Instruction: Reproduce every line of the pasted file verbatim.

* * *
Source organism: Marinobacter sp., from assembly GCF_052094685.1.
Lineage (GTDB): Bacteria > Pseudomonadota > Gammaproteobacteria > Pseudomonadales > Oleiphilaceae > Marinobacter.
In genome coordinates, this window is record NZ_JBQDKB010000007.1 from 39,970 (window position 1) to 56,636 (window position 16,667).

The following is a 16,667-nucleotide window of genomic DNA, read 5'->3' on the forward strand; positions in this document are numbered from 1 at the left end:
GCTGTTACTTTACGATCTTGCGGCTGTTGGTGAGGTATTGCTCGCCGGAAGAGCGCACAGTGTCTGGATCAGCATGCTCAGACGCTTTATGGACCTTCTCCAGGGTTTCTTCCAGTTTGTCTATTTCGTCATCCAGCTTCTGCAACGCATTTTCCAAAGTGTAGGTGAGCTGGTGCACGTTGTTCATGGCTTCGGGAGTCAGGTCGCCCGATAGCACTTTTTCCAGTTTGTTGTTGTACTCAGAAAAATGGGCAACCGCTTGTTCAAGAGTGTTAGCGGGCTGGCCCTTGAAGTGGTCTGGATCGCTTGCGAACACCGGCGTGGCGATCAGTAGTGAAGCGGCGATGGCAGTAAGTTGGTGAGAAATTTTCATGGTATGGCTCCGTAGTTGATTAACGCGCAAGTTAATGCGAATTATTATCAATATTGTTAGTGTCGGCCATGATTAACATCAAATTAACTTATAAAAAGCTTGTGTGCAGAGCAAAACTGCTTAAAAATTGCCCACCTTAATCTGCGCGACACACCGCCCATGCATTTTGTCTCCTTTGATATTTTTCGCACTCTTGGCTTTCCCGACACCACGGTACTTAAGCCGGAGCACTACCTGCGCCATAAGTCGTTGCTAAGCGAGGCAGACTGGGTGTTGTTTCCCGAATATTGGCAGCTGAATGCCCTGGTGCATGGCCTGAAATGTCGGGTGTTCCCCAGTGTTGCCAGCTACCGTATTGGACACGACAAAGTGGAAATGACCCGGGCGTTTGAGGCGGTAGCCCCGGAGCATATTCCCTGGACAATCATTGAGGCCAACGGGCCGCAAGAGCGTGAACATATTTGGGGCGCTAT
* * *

Source organism: Marinobacter sp., from assembly GCF_052094685.1.
Lineage (GTDB): Bacteria > Pseudomonadota > Gammaproteobacteria > Pseudomonadales > Oleiphilaceae > Marinobacter.
In genome coordinates, this window is record NZ_JBQDKB010000007.1 from 39,970 (window position 1) to 56,636 (window position 16,667).

The following is a 16,667-nucleotide window of genomic DNA, read 5'->3' on the forward strand; positions in this document are numbered from 1 at the left end:
GCTGTTACTTTACGATCTTGCGGCTGTTGGTGAGGTATTGCTCGCCGGAAGAGCGCACAGTGTCTGGATCAGCATGCTCAGACGCTTTATGGACCTTCTCCAGGGTTTCTTCCAGTTTGTCTATTTCGTCATCCAGCTTCTGCAACGCATTTTCCAAAGTGTAGGTGAGCTGGTGCACGTTGTTCATGGCTTCGGGAGTCAGGTCGCCCGATAGCACTTTTTCCAGTTTGTTGTTGTACTCAGAAAAATGGGCAACCGCTTGTTCAAGAGTGTTAGCGGGCTGGCCCTTGAAGTGGTCTGGATCGCTTGCGAACACCGGCGTGGCGATCAGTAGTGAAGCGGCGATGGCAGTAAGTTGGTGAGAAATTTTCATGGTATGGCTCCGTAGTTGATTAACGCGCAAGTTAATGCGAATTATTATCAATATTGTTAGTGTCGGCCATGATTAACATCAAATTAACTTATAAAAAGCTTGTGTGCAGAGCAAAACTGCTTAAAAATTGCCCACCTTAATCTGCGCGACACACCGCCCATGCATTTTGTCTCCTTTGATATTTTTCGCACTCTTGGCTTTCCCGACACCACGGTACTTAAGCCGGAGCACTACCTGCGCCATAAGTCGTTGCTAAGCGAGGCAGACTGGGTGTTGTTTCCCGAATATTGGCAGCTGAATGCCCTGGTGCATGGCCTGAAATGTCGGGTGTTCCCCAGTGTTGCCAGCTACCGTATTGGACACGACAAAGTGGAAATGACCCGGGCGTTTGAGGCGGTAGCCCCGGAGCATATTCCCTGGACAATCATTGAGGCCAACGGGCCGCAAGAGCGTGAACATATTTGGGGCGCTAT